That said, there’s still plenty of variety here, with everything from spring flora* to adders fueling the generally two- to three-page essays. I especially liked Kate Long’s piece on filming hedgehogs at night and Vijay Medtia’s on how people of color living in cities have little access to nature; he recalls spotting a magpie with a twig in its beak at a train station and having to ask someone what it was called. Of the previously published authors, I enjoyed hearing more from Rob Cowen and Miriam Darlington and laughed at Will Cohu’s ice cream and underwear metaphors applied to varieties of cherry trees.
You can’t beat George Orwell on toad sex, and it’s fun to encounter excerpts from classic novels in the context of a nature book: The Wind in the Willows, Lorna Doone, and Jane Eyre (which, shamefully, I didn’t recognize until Lowood was mentioned in the last paragraph). I think my favorite piece of all, though, was Jo Sinclair’s about watching spring’s arrival after a major operation and noting nature’s inscrutable jumble of beauty and brutality.
And my favorite passage:
Year after year all this loveliness for eye and ear recurs: in early days, in youth, it was anticipated with confidence; in later years, as the season approaches, experience and age qualify the confidence with apprehension lest clouds of war or civil strife, or some emergency of work, or declining health, or some other form of human ill may destroy the pleasure or even the sight of it: and when once again it has been enjoyed we have a sense of gratitude greater than in the days of confident and thoughtless youth. Perhaps the memory of those days, having become part of our being, helps us in later life to enjoy each passing season.
(from Sir Edward Grey’s The Charm of Birds, 1927)
This passage from Reverend Francis Kilvert’s diary (April 14, 1871) makes me look forward to our trip to nearby Hay-on-Wye next month: “The village is in a blaze of fruit blossom. Clyro is at its loveliest. What more can be said?” Simply that these anthologies are an essential companion to the seasons.
*Like my husband’s piece, positioned right before the R.D. Blackmore extract.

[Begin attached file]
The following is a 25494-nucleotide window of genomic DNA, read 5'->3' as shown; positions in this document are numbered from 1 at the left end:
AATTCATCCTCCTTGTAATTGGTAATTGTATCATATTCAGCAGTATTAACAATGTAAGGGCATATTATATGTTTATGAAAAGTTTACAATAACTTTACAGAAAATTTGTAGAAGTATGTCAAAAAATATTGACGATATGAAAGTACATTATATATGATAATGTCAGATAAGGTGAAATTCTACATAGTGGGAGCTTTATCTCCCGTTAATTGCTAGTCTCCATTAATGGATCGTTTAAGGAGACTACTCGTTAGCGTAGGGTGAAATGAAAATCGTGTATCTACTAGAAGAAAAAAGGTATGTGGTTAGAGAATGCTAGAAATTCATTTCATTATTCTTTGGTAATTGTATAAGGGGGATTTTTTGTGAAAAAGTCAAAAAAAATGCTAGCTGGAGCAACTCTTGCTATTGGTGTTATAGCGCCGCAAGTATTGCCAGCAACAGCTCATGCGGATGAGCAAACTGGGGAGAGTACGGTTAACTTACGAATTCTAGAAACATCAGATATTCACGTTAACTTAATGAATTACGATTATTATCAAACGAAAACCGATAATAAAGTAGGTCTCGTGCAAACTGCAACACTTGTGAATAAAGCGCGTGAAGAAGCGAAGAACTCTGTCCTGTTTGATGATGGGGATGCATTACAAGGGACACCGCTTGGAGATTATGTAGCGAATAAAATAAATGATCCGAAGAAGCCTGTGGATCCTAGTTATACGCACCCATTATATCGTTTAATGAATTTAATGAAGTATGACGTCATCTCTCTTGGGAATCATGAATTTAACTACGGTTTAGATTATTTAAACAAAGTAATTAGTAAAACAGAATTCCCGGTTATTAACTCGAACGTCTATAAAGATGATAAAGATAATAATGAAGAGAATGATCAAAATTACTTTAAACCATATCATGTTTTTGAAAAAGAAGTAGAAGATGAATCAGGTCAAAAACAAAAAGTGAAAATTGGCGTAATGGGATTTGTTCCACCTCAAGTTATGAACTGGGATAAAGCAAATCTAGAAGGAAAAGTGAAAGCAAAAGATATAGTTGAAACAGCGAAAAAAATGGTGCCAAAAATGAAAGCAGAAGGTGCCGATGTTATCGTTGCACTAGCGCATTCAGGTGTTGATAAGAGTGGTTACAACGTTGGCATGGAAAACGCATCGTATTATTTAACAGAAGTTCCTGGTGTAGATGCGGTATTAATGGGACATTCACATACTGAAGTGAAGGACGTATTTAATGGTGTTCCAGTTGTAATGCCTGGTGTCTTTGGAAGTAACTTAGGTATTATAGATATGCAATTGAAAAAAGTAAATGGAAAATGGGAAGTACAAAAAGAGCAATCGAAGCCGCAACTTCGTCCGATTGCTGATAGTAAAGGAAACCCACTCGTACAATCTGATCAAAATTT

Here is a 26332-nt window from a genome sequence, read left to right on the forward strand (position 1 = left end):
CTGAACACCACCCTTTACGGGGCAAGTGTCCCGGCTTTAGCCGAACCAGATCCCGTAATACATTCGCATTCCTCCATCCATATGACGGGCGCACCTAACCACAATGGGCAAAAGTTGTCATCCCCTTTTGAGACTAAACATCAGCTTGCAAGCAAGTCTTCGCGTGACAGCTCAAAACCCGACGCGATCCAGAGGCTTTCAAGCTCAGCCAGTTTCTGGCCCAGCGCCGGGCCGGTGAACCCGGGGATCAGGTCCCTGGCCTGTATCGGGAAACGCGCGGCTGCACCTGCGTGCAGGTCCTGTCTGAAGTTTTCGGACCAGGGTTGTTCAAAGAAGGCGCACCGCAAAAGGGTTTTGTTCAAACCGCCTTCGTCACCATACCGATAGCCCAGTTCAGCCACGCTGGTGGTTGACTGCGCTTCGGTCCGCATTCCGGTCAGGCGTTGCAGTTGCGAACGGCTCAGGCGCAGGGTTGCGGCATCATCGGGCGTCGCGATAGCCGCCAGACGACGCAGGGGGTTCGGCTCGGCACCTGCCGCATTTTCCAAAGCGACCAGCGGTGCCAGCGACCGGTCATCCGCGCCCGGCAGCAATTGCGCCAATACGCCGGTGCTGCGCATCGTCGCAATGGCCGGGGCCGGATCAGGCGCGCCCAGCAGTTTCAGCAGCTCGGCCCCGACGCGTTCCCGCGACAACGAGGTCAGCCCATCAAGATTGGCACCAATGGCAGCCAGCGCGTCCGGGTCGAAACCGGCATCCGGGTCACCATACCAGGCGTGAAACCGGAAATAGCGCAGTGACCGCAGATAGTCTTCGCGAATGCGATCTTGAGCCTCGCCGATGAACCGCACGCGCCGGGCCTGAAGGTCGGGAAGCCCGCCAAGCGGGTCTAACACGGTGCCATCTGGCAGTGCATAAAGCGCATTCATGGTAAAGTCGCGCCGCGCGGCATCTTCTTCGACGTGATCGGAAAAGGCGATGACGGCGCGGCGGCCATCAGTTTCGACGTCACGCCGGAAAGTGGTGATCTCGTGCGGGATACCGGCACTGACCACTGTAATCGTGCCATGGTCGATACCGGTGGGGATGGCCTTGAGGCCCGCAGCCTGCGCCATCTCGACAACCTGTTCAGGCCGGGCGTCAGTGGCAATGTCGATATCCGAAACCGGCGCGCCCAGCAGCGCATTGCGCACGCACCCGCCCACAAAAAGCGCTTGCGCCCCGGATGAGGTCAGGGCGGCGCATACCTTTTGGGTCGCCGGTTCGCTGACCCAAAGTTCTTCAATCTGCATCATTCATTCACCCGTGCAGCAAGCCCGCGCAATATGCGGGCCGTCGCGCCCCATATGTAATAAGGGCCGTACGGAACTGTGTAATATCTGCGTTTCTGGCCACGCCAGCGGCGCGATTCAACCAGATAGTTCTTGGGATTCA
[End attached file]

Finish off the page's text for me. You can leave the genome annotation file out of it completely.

One of my goals with this blog is to have one convenient place where I can gather together all my writing that has appeared in disparate online locations. To that end, once a month I’ll provide links to all the book reviews I’ve published elsewhere, with a rating (below each description) and a short taster so you can decide whether to click to read more. A couple of exceptions: I won’t point out my Kirkus Indie or BlueInk reviews since I don’t get a byline.
Dandelion Angel by C.B. Calico (& interview): This was inspired by a non-fiction work, Understanding the Borderline Mother by Christine Ann Lawson. The four mother/daughter relationships in this Germany-set novel – all marked to some extent by dysfunction, physical and/or verbal abuse, and borderline personality disorder – are based on Lawson’s metaphorical classifications: the hermit, the queen, the waif, and the witch. Looping back through her four storylines in three complete cycles, Calico shows how mental illness is rooted in childhood experiences and can go on to affect a whole family.
The Last Pilot by Benjamin Johncock: Cinematic descriptions of the California desert setting plus excellent characters and dialogue enliven this debut novel about a fictional test pilot and his family troubles during America’s Space Race. Johncock is British, but you can tell he’s taken inspiration from stories about the dawn of the astronaut age. If I allowed myself small points of criticism, I would say that it’s a challenge to accept the passage of time in the final 50 pages, and that a keen interest in astronauts is probably a boon to keep readers going through the test flight portions, which to me were less compelling than the domestic drama of Jim, Grace and Florence.
Home Is Burning by Dan Marshall: At age 25, Dan Marshall went home to Salt Lake City to care for a father with ALS and a mother with leukemia. He and his four hapless siblings (a Sedaris-like clan) approached caregiving with sarcasm and dirty humor. Gleefully foul-mouthed, his memoir lacks introspective depth. He hardly ventures deeper than initial descriptions like “My gay brother, Greg” and “My adopted Native American sister, Michelle.” And even when his sentiments about his father are sincere, they are conveyed via what sound like clichés: “I wanted my poor dad to get better, not worse.” But to my surprise, Marshall made me cry in the end.
Of Orcas and Men by David Neiwert: Inspired by personal sightings near his home in Seattle, Neiwert set out to learn everything he could about orcas. The result is a thorough study of whales’ behavior and interactions with humanity from native mythology through modern-day aquarium shows. Some specialist interest would probably be helpful to those attempting this book, although there are plenty of black-and-white photographs to keep even casual readers interested. “Recovering our humanity may be the real gift of the orcas, what they can teach us. It’s our choice whether to listen.”